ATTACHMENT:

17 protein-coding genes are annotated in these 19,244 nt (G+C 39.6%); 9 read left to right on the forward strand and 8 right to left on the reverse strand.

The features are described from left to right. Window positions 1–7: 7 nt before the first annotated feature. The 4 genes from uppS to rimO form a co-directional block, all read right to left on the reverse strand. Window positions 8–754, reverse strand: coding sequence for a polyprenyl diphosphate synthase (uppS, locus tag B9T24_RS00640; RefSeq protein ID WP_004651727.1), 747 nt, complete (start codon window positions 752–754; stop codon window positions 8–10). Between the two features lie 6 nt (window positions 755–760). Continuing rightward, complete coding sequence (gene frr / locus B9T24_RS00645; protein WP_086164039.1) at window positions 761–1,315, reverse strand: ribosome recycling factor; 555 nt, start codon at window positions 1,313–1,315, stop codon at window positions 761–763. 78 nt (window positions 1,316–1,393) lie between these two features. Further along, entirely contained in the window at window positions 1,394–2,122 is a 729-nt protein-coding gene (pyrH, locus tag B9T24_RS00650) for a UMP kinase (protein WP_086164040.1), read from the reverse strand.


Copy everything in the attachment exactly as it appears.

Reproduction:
17 protein-coding genes are annotated in these 19,244 nt (G+C 39.6%); 9 read left to right on the forward strand and 8 right to left on the reverse strand.

The features are described from left to right. Window positions 1–7: 7 nt before the first annotated feature. The 4 genes from uppS to rimO form a co-directional block, all read right to left on the reverse strand. Window positions 8–754, reverse strand: coding sequence for a polyprenyl diphosphate synthase (uppS, locus tag B9T24_RS00640; RefSeq protein ID WP_004651727.1), 747 nt, complete (start codon window positions 752–754; stop codon window positions 8–10). Between the two features lie 6 nt (window positions 755–760). Continuing rightward, complete coding sequence (gene frr / locus B9T24_RS00645; protein WP_086164039.1) at window positions 761–1,315, reverse strand: ribosome recycling factor; 555 nt, start codon at window positions 1,313–1,315, stop codon at window positions 761–763. 78 nt (window positions 1,316–1,393) lie between these two features. Further along, entirely contained in the window at window positions 1,394–2,122 is a 729-nt protein-coding gene (pyrH, locus tag B9T24_RS00650) for a UMP kinase (protein WP_086164040.1), read from the reverse strand.